Mr Jamie Parker (Balmain, Greens Party) On 25 August “…last year I learnt a lot more about this issue when I attended a South Sea Islanders function at St Johns in Glebe. In particular, I was introduced to a word that has come to signify the great shame of this period: ‘blackbirding’. We heard also about Faith Bandler, the daughter of a South Sea Islander who was blackbirded into the Queensland cane fields. It was a sad and shameful period in our history, and today’s motion goes some way towards addressing it”.
I have met a number of times with representatives of the Australian South Sea Islander community, including those who attended the twentieth anniversary of the national body for Australian South Sea Islanders. I especially acknowledge Emelda Davis for her fantastic work, particularly in my electorate, on this issue.”
Video 6 – Published on Oct 9th, 2013
Mr Guy Zangari (Fairfield, Labor Party) – NSW Recognition speech 15th August 2013 – NSW Recognition speech 15th August 2013 During the early twentieth century, when the Commonwealth of Australia was in its infancy, South Sea Islanders were targeted by the introduction of legislation limiting the entry of non-British or Europeans into Australia.
Records indicate that from 1904 to 1908 a total of 7,068 islanders were deported from Australia. That is terrible: The community that provided the labour upon which the early sugar industry was founded and that allowed it to flourish was denied all recognition.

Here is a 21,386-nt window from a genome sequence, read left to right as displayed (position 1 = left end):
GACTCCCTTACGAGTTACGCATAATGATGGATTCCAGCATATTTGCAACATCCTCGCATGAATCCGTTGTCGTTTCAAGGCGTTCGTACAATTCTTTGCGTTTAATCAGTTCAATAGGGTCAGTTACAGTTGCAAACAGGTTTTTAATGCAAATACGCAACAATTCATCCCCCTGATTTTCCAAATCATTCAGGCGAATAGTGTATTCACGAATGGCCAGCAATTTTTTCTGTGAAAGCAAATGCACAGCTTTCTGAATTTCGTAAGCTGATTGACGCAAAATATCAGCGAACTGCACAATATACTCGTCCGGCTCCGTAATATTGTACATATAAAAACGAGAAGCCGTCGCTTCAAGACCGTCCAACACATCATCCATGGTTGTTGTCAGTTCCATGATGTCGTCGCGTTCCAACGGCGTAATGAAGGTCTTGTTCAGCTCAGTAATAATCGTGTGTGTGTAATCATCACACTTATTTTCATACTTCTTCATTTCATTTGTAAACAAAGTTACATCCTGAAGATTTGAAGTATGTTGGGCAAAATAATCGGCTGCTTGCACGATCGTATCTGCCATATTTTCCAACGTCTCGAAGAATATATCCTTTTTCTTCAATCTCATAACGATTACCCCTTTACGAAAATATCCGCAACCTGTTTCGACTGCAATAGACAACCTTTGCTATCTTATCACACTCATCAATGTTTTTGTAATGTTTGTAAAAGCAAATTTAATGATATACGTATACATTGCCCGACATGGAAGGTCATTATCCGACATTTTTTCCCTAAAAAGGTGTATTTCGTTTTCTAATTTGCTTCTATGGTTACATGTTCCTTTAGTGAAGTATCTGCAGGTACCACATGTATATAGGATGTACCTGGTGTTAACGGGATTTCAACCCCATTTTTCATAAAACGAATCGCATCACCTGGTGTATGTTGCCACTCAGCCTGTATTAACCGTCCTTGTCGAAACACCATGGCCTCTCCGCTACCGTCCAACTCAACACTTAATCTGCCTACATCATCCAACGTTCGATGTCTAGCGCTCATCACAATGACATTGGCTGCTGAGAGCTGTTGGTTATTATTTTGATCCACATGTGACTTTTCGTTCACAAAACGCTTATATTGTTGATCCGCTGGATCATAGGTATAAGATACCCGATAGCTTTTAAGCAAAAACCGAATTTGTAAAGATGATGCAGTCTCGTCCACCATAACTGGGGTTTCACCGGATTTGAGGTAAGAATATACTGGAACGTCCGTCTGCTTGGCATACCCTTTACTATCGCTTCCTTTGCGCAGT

Video 7 – Published on Oct 9th, 2013
Mr Bryan Doyle (Campbelltown, Member of Liberal Party) “I support the motion moved by the member for Sydney that highlights Australia’s shared migrant history, which involves people from the South Sea Islands and from throughout the Pacific—Tonga, Samoa, Cook Islands, Fiji, Solomon Islands and Maori communities. I welcome the news that the Minister for Citizenship and Communities will meet with the national body of South Sea Islanders.”
NSW Parliament debate summary on Recognition of Australian South Sea Islanders.
Video 8 – Published on Oct 9th, 2013
Alex Greenwich (Sydney, Independent Member) Commend the motion to the house “All those in favour say ‘aye'” …a unanimous vote was seen on this day 15th August 2013, that this House:
(1) notes 25 August 2013 as Australian South Sea Islander Recognition Day, marking 150 years since about 50,000 people on 62,000 indenture contracts from around 80 Pacific Islands were recruited or kidnapped to work in sugar cane fields where they were exploited;
(2) notes the Australian South Sea Islanders suffered inhumane treatment, the highest mortality rates of any immigrant group to Australia and mass deportations when the White Australia Policy was introduced;
(3) notes many of the 40,000 Australian South Sea Islander descendants who live in Australia remain marginalised and disadvantaged;
(4) notes thousands of Australian South Sea Islanders live in New South Wales but an official number has not been established;
(5) notes then Premier Carr’s memorandum of understanding of 1995 called for adequate programs and services;
(6) acknowledges the Community Relations Commission’s initiatives in relation to South Sea Islanders and requests the Government to liaise with the National Body for Australian South Sea Islanders in preparing a demographic, social and economic community profile; and
(7) acknowledges the contribution the Australian South Sea Islander community makes to New South Wales and its history in Australia.